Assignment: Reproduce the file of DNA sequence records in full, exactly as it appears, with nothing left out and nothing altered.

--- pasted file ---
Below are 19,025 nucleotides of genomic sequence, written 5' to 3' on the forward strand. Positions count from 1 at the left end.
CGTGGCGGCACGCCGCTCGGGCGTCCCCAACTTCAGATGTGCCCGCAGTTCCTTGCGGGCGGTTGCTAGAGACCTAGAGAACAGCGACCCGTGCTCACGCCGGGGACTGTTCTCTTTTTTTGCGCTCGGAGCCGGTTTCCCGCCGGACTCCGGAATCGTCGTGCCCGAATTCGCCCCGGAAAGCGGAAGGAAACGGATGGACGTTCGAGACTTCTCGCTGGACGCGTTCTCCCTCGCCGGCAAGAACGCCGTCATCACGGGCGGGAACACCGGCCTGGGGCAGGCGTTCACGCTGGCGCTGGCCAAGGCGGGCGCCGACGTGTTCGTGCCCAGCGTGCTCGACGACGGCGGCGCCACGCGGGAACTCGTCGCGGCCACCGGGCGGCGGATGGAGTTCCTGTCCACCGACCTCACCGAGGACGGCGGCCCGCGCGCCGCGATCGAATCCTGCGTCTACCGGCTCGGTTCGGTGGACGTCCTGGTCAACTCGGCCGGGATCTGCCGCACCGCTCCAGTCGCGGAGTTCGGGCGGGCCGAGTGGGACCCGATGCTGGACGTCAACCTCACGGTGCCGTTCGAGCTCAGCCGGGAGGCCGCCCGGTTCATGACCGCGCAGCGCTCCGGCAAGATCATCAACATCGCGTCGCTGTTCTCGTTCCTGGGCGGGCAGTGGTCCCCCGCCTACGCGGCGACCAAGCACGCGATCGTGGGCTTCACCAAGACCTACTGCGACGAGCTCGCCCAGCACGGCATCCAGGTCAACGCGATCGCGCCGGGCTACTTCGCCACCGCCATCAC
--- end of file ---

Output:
Below are 19,025 nucleotides of genomic sequence, written 5' to 3' on the forward strand. Positions count from 1 at the left end.
CGTGGCGGCACGCCGCTCGGGCGTCCCCAACTTCAGATGTGCCCGCAGTTCCTTGCGGGCGGTTGCTAGAGACCTAGAGAACAGCGACCCGTGCTCACGCCGGGGACTGTTCTCTTTTTTTGCGCTCGGAGCCGGTTTCCCGCCGGACTCCGGAATCGTCGTGCCCGAATTCGCCCCGGAAAGCGGAAGGAAACGGATGGACGTTCGAGACTTCTCGCTGGACGCGTTCTCCCTCGCCGGCAAGAACGCCGTCATCACGGGCGGGAACACCGGCCTGGGGCAGGCGTTCACGCTGGCGCTGGCCAAGGCGGGCGCCGACGTGTTCGTGCCCAGCGTGCTCGACGACGGCGGCGCCACGCGGGAACTCGTCGCGGCCACCGGGCGGCGGATGGAGTTCCTGTCCACCGACCTCACCGAGGACGGCGGCCCGCGCGCCGCGATCGAATCCTGCGTCTACCGGCTCGGTTCGGTGGACGTCCTGGTCAACTCGGCCGGGATCTGCCGCACCGCTCCAGTCGCGGAGTTCGGGCGGGCCGAGTGGGACCCGATGCTGGACGTCAACCTCACGGTGCCGTTCGAGCTCAGCCGGGAGGCCGCCCGGTTCATGACCGCGCAGCGCTCCGGCAAGATCATCAACATCGCGTCGCTGTTCTCGTTCCTGGGCGGGCAGTGGTCCCCCGCCTACGCGGCGACCAAGCACGCGATCGTGGGCTTCACCAAGACCTACTGCGACGAGCTCGCCCAGCACGGCATCCAGGTCAACGCGATCGCGCCGGGCTACTTCGCCACCGCCATCAC